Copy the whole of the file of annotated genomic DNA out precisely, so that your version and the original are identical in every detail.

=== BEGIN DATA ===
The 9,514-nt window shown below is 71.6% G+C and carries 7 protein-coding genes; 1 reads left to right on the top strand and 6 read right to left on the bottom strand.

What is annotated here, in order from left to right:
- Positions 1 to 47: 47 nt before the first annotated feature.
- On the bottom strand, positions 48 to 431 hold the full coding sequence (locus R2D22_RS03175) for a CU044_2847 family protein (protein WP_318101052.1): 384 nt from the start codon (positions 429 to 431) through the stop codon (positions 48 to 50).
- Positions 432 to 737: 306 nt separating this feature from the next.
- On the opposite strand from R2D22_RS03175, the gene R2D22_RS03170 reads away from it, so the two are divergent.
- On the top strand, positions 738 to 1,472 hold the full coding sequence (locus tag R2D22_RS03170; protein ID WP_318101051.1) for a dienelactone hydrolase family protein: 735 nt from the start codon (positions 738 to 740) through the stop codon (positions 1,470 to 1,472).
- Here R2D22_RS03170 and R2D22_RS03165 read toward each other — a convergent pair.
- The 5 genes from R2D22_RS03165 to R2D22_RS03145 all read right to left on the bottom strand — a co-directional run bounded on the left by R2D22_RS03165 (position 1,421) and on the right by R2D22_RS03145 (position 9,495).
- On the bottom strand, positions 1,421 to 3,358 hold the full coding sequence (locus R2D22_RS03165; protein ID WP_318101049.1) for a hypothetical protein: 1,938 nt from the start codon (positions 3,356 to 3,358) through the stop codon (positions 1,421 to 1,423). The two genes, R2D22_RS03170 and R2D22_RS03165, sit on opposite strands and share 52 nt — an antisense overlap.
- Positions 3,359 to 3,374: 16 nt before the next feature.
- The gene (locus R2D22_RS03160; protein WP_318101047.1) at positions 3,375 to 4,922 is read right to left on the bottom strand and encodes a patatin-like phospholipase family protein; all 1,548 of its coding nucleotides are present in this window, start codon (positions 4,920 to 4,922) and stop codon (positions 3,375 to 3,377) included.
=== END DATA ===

The 9,514-nt window shown below is 71.6% G+C and carries 7 protein-coding genes; 1 reads left to right on the top strand and 6 read right to left on the bottom strand.

What is annotated here, in order from left to right:
- Positions 1 to 47: 47 nt before the first annotated feature.
- On the bottom strand, positions 48 to 431 hold the full coding sequence (locus R2D22_RS03175) for a CU044_2847 family protein (protein WP_318101052.1): 384 nt from the start codon (positions 429 to 431) through the stop codon (positions 48 to 50).
- Positions 432 to 737: 306 nt separating this feature from the next.
- On the opposite strand from R2D22_RS03175, the gene R2D22_RS03170 reads away from it, so the two are divergent.
- On the top strand, positions 738 to 1,472 hold the full coding sequence (locus tag R2D22_RS03170; protein ID WP_318101051.1) for a dienelactone hydrolase family protein: 735 nt from the start codon (positions 738 to 740) through the stop codon (positions 1,470 to 1,472).
- Here R2D22_RS03170 and R2D22_RS03165 read toward each other — a convergent pair.
- The 5 genes from R2D22_RS03165 to R2D22_RS03145 all read right to left on the bottom strand — a co-directional run bounded on the left by R2D22_RS03165 (position 1,421) and on the right by R2D22_RS03145 (position 9,495).
- On the bottom strand, positions 1,421 to 3,358 hold the full coding sequence (locus R2D22_RS03165; protein ID WP_318101049.1) for a hypothetical protein: 1,938 nt from the start codon (positions 3,356 to 3,358) through the stop codon (positions 1,421 to 1,423). The two genes, R2D22_RS03170 and R2D22_RS03165, sit on opposite strands and share 52 nt — an antisense overlap.
- Positions 3,359 to 3,374: 16 nt before the next feature.
- The gene (locus R2D22_RS03160; protein WP_318101047.1) at positions 3,375 to 4,922 is read right to left on the bottom strand and encodes a patatin-like phospholipase family protein; all 1,548 of its coding nucleotides are present in this window, start codon (positions 4,920 to 4,922) and stop codon (positions 3,375 to 3,377) included.